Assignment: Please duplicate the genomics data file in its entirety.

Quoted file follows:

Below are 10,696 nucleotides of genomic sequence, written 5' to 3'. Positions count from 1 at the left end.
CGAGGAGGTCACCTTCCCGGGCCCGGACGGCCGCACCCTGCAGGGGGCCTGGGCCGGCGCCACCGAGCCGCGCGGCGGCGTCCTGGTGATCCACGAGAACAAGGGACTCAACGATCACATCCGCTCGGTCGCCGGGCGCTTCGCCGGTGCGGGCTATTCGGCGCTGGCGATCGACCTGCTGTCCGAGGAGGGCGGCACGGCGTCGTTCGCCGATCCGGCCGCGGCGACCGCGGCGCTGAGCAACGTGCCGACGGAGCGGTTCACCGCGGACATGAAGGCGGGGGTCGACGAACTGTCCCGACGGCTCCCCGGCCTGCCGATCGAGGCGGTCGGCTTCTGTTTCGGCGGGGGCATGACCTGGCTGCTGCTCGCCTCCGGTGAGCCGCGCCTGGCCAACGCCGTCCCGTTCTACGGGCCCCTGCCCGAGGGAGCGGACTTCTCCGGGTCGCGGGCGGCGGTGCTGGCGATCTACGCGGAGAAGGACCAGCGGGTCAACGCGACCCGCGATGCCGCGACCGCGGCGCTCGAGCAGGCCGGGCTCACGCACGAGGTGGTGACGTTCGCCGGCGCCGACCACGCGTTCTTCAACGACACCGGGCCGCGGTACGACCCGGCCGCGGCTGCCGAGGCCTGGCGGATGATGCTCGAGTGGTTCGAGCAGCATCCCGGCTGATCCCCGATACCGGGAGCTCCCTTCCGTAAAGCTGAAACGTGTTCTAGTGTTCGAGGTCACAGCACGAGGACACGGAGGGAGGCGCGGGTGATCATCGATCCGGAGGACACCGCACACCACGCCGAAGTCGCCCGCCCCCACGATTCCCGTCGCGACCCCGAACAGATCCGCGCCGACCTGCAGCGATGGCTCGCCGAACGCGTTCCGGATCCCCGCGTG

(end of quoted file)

Below are 10,696 nucleotides of genomic sequence, written 5' to 3'. Positions count from 1 at the left end.
CGAGGAGGTCACCTTCCCGGGCCCGGACGGCCGCACCCTGCAGGGGGCCTGGGCCGGCGCCACCGAGCCGCGCGGCGGCGTCCTGGTGATCCACGAGAACAAGGGACTCAACGATCACATCCGCTCGGTCGCCGGGCGCTTCGCCGGTGCGGGCTATTCGGCGCTGGCGATCGACCTGCTGTCCGAGGAGGGCGGCACGGCGTCGTTCGCCGATCCGGCCGCGGCGACCGCGGCGCTGAGCAACGTGCCGACGGAGCGGTTCACCGCGGACATGAAGGCGGGGGTCGACGAACTGTCCCGACGGCTCCCCGGCCTGCCGATCGAGGCGGTCGGCTTCTGTTTCGGCGGGGGCATGACCTGGCTGCTGCTCGCCTCCGGTGAGCCGCGCCTGGCCAACGCCGTCCCGTTCTACGGGCCCCTGCCCGAGGGAGCGGACTTCTCCGGGTCGCGGGCGGCGGTGCTGGCGATCTACGCGGAGAAGGACCAGCGGGTCAACGCGACCCGCGATGCCGCGACCGCGGCGCTCGAGCAGGCCGGGCTCACGCACGAGGTGGTGACGTTCGCCGGCGCCGACCACGCGTTCTTCAACGACACCGGGCCGCGGTACGACCCGGCCGCGGCTGCCGAGGCCTGGCGGATGATGCTCGAGTGGTTCGAGCAGCATCCCGGCTGATCCCCGATACCGGGAGCTCCCTTCCGTAAAGCTGAAACGTGTTCTAGTGTTCGAGGTCACAGCACGAGGACACGGAGGGAGGCGCGGGTGATCATCGATCCGGAGGACACCGCACACCACGCCGAAGTCGCCCGCCCCCACGATTCCCGTCGCGACCCCGAACAGATCCGCGCCGACCTGCAGCGATGGCTCGCCGAACGCGTTCCGGATCCCCGCGTG